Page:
All Science Fair Projects

Over 1000 FREE Science Fair Project Ideas!

Blue light and its Effects on the human BrainScience project video



  1. Divide the participants into two groups: A and B.
  2. Group A will be tested using blue light.
  3. Group B will be tested with normal white light.
  4. Replace the light bulbs in the room with blue light bulbs. You may need additional lamps to ensure that the immediate area around the participant is well lit.
  5. You will replace the blue lights with regular light bulbs when testing group B.Choose a movie scene that you believe would evoke the emotions of sadness or concern. When choosing the scene or scenes, it is important that the scenes are moving enough to elicit an emotional response from the viewer, without of the viewer having to watch the entire movie.

Conducting the experiment

For both groups A and B, do the following:

When the participants enter the room, allow the participants to get adjust to the room and lighting for about 5 minutes. You may want to have the participant tell you about themselves and let them know about you and the experiment that they will be participating in (do not tell them that the experiment is about the effect of blue light on emotions; rather, perhaps tell them that you are testing out a new kind of indoor lighting). When you are ready to begin the experiment do the following:

  1. Ask the participant to rate their emotional well-being on a scale of 1-3, with one being the lowest:

Rating - 1: Strong negative (eg. feelings of sadness, despair, depression etc.) emotions toward scene.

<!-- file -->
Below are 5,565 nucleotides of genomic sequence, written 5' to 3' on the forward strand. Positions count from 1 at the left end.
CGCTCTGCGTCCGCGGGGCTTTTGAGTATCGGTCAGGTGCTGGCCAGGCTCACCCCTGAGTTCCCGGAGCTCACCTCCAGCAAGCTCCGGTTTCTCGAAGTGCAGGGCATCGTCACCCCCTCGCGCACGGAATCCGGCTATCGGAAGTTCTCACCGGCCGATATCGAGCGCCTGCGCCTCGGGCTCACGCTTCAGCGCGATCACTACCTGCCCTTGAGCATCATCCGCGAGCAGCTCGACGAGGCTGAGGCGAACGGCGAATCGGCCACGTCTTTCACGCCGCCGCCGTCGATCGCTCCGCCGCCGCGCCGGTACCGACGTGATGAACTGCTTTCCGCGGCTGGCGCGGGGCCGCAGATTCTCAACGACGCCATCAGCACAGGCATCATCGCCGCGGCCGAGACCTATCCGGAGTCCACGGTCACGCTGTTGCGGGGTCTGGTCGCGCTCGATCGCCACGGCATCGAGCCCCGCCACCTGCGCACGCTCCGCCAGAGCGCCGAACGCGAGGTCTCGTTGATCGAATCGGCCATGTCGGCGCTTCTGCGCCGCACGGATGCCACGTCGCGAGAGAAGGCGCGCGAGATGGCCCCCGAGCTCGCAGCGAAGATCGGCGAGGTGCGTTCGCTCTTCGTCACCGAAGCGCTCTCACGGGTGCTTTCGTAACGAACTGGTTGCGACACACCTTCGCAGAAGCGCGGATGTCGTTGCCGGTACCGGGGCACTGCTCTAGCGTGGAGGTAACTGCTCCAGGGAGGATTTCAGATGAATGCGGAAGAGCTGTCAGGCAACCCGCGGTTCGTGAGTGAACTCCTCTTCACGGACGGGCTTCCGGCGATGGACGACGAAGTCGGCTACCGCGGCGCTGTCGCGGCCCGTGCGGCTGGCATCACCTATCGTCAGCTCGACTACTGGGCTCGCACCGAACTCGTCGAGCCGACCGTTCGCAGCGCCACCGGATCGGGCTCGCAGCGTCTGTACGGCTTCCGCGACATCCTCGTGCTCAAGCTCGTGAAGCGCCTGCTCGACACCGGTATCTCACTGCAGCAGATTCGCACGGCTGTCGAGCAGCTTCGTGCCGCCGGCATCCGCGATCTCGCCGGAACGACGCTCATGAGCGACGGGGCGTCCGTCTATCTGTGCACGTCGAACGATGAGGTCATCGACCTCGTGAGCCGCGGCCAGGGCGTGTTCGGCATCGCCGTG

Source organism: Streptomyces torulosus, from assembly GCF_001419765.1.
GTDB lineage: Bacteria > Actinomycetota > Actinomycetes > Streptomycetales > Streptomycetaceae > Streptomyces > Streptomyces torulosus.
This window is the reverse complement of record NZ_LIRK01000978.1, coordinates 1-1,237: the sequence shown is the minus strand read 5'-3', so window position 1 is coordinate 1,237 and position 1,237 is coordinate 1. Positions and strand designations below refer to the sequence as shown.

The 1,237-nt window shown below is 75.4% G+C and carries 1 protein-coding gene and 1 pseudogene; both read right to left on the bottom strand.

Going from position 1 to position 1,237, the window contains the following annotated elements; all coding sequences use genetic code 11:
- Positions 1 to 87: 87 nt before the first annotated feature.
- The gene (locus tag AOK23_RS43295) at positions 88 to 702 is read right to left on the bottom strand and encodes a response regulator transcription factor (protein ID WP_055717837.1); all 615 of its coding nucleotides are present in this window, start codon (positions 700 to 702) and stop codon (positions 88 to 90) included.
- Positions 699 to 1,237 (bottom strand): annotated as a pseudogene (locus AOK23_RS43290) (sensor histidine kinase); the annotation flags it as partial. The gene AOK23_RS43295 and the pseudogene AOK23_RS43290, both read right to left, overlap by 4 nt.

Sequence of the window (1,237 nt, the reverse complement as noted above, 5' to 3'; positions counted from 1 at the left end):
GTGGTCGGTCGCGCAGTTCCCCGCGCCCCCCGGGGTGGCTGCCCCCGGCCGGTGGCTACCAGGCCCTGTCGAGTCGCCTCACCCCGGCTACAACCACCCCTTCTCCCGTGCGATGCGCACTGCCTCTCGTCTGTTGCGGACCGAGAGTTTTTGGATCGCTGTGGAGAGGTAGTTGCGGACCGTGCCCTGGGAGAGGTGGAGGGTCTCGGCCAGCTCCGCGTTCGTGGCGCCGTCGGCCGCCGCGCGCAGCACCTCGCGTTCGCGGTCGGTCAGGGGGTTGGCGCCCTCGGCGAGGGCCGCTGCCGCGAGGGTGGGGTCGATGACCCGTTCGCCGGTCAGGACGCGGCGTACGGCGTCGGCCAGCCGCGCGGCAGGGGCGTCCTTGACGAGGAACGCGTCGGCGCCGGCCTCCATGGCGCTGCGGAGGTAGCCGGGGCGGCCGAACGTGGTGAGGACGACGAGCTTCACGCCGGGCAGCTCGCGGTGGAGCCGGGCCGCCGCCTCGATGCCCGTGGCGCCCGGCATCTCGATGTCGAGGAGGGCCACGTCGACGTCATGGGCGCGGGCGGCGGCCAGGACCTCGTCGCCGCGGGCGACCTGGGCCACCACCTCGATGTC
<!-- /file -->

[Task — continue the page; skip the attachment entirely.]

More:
Rating - 2: Mild negative emotions toward scene.

Rating - 3: Neutral, neither negative or positive emotions towards the scene.

  1. Record the information on data sheet.
  2. Have the participants view the selected scenes.
  3. Upon completion of the viewing, have the participants rate their emotional well-being a second time.
  4. Record the information on data sheet.
  5. Find the average ratings of the state of the participants before the viewing, by totaling the ratings and dividing the sum by the number of participants. Repeat this procedure for post-viewing ratings.
  6. Compare the average rating for post-viewing with the average initial rating for both groups.
  7. Did any of the groups display an increase in ratings?
  8. Did any of the groups display a decrease in ratings?
  9. Did any of the groups display no change in ratings?
  10. Form a conclusion for the experiment.


Group 1

Group 2

Participant 1

Participant 2

Participant 3

Participant 4

Participant 5

Participant 6

Participant 7

Participant 8

Participant 9

Participant 10

See our all-time most popular science projects
You might also like these projects
    Search science fair projects Browse science fair projects
    popular science fair projects
    Complexity level:
    Project cost ($):
    Time required:
    Additional time is required for recruiting participants and preparing materials.
    Material availability:
    Safety concerns: